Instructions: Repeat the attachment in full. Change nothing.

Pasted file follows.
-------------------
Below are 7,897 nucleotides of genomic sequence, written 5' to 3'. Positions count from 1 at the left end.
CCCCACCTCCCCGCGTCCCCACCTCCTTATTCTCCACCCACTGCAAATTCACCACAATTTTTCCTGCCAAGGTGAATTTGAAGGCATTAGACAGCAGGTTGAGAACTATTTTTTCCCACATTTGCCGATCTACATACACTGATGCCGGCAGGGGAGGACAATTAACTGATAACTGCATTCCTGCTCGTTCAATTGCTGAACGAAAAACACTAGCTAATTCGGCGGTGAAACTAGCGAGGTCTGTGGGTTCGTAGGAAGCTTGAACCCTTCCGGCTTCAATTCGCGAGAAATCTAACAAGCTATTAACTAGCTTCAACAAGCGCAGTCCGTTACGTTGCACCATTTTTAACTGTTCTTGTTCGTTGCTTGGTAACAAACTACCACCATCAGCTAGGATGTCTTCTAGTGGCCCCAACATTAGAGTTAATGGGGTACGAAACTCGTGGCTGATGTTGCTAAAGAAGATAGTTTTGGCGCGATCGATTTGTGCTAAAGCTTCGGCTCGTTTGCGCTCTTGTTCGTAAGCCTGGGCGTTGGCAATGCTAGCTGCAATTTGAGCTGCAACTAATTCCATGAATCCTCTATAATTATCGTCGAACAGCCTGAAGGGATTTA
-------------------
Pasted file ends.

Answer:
Below are 7,897 nucleotides of genomic sequence, written 5' to 3'. Positions count from 1 at the left end.
CCCCACCTCCCCGCGTCCCCACCTCCTTATTCTCCACCCACTGCAAATTCACCACAATTTTTCCTGCCAAGGTGAATTTGAAGGCATTAGACAGCAGGTTGAGAACTATTTTTTCCCACATTTGCCGATCTACATACACTGATGCCGGCAGGGGAGGACAATTAACTGATAACTGCATTCCTGCTCGTTCAATTGCTGAACGAAAAACACTAGCTAATTCGGCGGTGAAACTAGCGAGGTCTGTGGGTTCGTAGGAAGCTTGAACCCTTCCGGCTTCAATTCGCGAGAAATCTAACAAGCTATTAACTAGCTTCAACAAGCGCAGTCCGTTACGTTGCACCATTTTTAACTGTTCTTGTTCGTTGCTTGGTAACAAACTACCACCATCAGCTAGGATGTCTTCTAGTGGCCCCAACATTAGAGTTAATGGGGTACGAAACTCGTGGCTGATGTTGCTAAAGAAGATAGTTTTGGCGCGATCGATTTGTGCTAAAGCTTCGGCTCGTTTGCGCTCTTGTTCGTAAGCCTGGGCGTTGGCAATGCTAGCTGCAATTTGAGCTGCAACTAATTCCATGAATCCTCTATAATTATCGTCGAACAGCCTGAAGGGATTTA